Proactive vs Reactive Project Management

Ted Williams, a left-fielder for the Boston Red Sox, is widely considered to be one of the best baseball hitters ever. In 1941 his batting average was .406, an accomplishment that has not since been matched.

There is something else unique about Ted Williams. He was known to have had amazing eyesight. When he entered the military, his official measurement was 20/10. Among rumors of his being able to read license plates before others could see the plate, or of his being able to read labels on a playing phonograph, Ty Cobb once said, ”Ted Williams sees more of the ball than any man alive”.

Perhaps Ted could see where the ball was going a split second before others could. Perhaps Ted’s eyesight contributed to a significant advantage over other batters.

I attended a training recently where the topic of proactive vs reactive project management was discussed. I thought of Ted Williams.

The difference between the two concepts is massive and deserves more attention than it currently gets. The difference between proactive and reactive management is the difference between a home run and a strikeout. Its the difference between predictable success and unpleasant surprises at the conclusion of a project.

Reactive Project Management
All too often project managers are backward looking. They determine where they are going this week based on what happened (or didn’t happen) last week. This is observed in status meetings where last week’s data drives upcoming plans.

Project managers resolve problems. They apply resources in areas that need fires put out. The project manager with the Ted Williams’ vision is not asking “What went wrong last week?” Rather, he or she will be asking, “What is about to go wrong?”

To have this kind of vision, one must employ proactive project management practices.

Proactive Project Management
“What is about to go wrong?”. The answer to this question lies in one’s ability to see the impact of current progress (or lack thereof) on FUTURE activities in projects.

For discussion’s sake, lets look at a simple project that is four weeks long comprised of four one-week tasks chained together. If we are four days into the one-month project, the progress on Task 1 should be 80% complete (taking a simplistic view here). For our example, we’ll suppose that Task 1 is only 20% done on day four.

At this point in the game, the reactive project manager probably doesn’t do anything. Why? The simplest answer is that the project manager probably hasn’t been notified. Perhaps the data for the weekly status meeting hasn’t been compiled yet and nobody is about to volunteer the news that they’ve been doing something else unless they are forced into it.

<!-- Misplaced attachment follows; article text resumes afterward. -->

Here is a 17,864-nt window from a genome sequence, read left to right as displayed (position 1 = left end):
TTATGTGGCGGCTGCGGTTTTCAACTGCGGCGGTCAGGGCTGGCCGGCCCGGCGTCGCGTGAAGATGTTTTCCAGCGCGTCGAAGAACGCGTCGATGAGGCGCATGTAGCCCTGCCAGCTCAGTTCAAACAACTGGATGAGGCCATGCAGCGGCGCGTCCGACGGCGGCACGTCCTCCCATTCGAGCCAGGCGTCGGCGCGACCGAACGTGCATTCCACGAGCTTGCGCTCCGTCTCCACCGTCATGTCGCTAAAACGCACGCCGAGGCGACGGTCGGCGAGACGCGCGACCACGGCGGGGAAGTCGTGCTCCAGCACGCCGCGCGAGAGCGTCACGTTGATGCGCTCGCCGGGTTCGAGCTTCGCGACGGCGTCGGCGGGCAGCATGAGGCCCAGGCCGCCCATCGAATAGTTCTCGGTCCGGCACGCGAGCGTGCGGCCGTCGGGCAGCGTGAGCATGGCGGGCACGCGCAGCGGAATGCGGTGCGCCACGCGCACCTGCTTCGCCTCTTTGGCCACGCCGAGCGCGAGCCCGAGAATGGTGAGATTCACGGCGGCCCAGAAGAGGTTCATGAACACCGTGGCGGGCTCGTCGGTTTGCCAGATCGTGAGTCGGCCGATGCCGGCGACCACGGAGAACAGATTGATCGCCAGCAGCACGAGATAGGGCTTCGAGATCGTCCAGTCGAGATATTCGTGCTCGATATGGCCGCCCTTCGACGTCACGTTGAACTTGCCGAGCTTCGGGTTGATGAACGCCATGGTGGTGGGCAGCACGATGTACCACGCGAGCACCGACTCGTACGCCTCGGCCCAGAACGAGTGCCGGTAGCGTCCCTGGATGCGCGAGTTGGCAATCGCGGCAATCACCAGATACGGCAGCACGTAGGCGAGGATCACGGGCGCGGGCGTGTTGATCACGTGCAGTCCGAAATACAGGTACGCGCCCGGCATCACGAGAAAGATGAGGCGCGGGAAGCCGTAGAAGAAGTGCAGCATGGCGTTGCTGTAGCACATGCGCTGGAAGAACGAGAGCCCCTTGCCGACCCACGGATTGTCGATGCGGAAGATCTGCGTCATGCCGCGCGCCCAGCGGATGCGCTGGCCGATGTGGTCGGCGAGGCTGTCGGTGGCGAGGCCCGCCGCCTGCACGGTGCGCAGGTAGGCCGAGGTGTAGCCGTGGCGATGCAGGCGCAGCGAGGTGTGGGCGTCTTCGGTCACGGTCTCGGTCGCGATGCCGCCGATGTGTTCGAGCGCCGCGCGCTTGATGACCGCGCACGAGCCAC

In a typical reactive situation, the bad news will come out on Monday morning and a plan will be made to address the problem.

We don’t like that. We want the manager to be proactive. We want the manager to do something on day four, not on day six. This is akin to ‘seeing more of the ball’.

What will help our manager accomplish this? At AtTask, we rely on two key components of our project management software to turn reactive management into proactive management: Automatic Projected Dates and Automatic Status Indicators.

Automatic Projected Dates
The concept behind projected dates is that in addition to the planned dates of a project’s tasks, there is a parallel projected date. The projected date looks at current progress and the amount of remaining effort to complete it along with the person’s schedule who is doing the work and computes a date by which that task is likely to be done.

This takes Earned Value Management one step further. In EVM, only the task in question is affected. With projected dates, the effect cascades through the entire timeline. Suppose our example Task 1 is three days behind schedule. The projections will show that Task 2, which depends on Task 1, will be three days behind and so on down the critical path. Furthermore, let’s suppose that the person doing Task 3 has a planned vacation in week four. In this example, Task 1 being three days behind schedule would result in a projection of 8 days behind schedule for the project. See Figure 1 for the example.

Automatic Status Indicators
We’re familiar with Red/Yellow/Green status indicators in project management. In reactive situations, these indicators are controlled by project managers and team members and often do not change until its too late. If you want to be proactive, manually controlled indicators are not enough. When status indicators automatically change based on a task’s projected versus planned completion dates, then a project manager can be proactively notified and can use his or her skills to step in and avert problems.

Imagine in the situation above, that the project manager realizes extremely early in a project that a delay of a day or two early in the project could result in a longer delay later in the project, is able to make appropriate changes very early on, and saves the project. Utilizing Automatic Project Dates and Status Indicators will go a long way toward giving any project manager the Ted Williams advantage.

Figure 1: Sample Project Gantt showing 20% Task 1 on day 4 with Task 3 being assigned to someone who will be on vacation in week 4. The light-blue ovals are projected dates.

One Response to Proactive vs Reactive Project Management

  1. Nick Talent says:

    Hi Scott,

    Great that you have a tool that helps people in a team or work group be more proactive. Much needed!

    I wonder what you think of this graphic:

    (Covers the soft side of things!)